Trajectory Effects in a Novel Serial Reaction Time Task

George KachergisLeiden University
Floris BerendsLeiden University
Roy de KleijnLeiden University
Bernhard HommelLeiden University

Abstract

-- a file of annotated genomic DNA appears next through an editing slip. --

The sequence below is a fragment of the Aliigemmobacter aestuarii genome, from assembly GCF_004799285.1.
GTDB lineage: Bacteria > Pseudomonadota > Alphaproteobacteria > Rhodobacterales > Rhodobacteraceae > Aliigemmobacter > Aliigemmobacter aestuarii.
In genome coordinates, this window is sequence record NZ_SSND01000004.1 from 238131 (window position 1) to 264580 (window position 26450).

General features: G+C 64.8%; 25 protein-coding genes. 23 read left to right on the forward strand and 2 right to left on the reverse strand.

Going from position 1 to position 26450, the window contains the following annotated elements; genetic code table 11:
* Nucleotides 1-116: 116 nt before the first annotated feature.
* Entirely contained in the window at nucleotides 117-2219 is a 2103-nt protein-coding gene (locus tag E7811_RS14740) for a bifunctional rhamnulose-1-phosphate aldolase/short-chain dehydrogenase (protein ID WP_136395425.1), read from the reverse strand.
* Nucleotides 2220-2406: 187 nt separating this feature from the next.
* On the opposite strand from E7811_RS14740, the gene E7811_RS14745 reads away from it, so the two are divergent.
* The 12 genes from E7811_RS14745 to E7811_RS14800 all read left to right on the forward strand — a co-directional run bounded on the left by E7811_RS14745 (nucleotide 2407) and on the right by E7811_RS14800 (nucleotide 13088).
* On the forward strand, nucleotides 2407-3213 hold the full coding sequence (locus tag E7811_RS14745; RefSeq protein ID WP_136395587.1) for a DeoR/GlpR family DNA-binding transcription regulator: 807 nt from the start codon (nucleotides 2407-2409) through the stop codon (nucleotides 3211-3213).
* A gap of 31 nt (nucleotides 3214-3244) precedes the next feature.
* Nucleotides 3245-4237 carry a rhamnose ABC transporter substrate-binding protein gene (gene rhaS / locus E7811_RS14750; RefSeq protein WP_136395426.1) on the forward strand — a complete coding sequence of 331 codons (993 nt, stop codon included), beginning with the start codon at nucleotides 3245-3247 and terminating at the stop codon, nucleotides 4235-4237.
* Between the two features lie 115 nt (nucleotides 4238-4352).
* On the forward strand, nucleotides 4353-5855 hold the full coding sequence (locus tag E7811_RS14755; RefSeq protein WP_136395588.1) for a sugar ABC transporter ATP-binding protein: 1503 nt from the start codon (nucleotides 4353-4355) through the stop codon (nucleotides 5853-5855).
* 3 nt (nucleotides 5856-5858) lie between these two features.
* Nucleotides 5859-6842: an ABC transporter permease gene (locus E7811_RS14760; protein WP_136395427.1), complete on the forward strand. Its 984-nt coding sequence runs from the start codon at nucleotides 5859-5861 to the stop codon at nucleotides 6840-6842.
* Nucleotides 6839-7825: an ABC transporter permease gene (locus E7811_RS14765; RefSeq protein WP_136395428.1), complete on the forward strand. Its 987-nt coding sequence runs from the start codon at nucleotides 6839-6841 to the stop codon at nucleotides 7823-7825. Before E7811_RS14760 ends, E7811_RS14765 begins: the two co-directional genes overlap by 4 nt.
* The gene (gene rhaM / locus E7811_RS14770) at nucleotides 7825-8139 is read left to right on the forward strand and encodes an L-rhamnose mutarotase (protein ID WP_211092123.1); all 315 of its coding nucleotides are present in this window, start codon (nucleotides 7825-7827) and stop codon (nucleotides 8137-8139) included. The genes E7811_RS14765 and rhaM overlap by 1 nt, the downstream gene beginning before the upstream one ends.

The serial reaction time (SRT) task, which measures how participants' keypress responses speed up as a repeating stimulus sequence is learned, is popular in implicit and motor learning research, and may help us understand the basic learning mechanisms underlying the acquisition of complex skills (e.g., riding a bike). However, complex action sequences are not simple stimulus-response chains, but rather require representing sequential context in order to learn. Moreover, human actions are continuous, temporally-extended movements that are not fully measured in the discrete button presses of the SRT task. Using a novel movement adaptation of the SRT task in which spatial locations are both stimuli and response options, participants were trained to move the mouse cursor to a continuous sequence of stimuli. We replicate the Nissen & Bullemer (1987) RT results with the trajectory SRT paradigm and show sequential context effects--predictive bends in response trajectories--that promise to reveal cognitive processes underlying sequential action learning.

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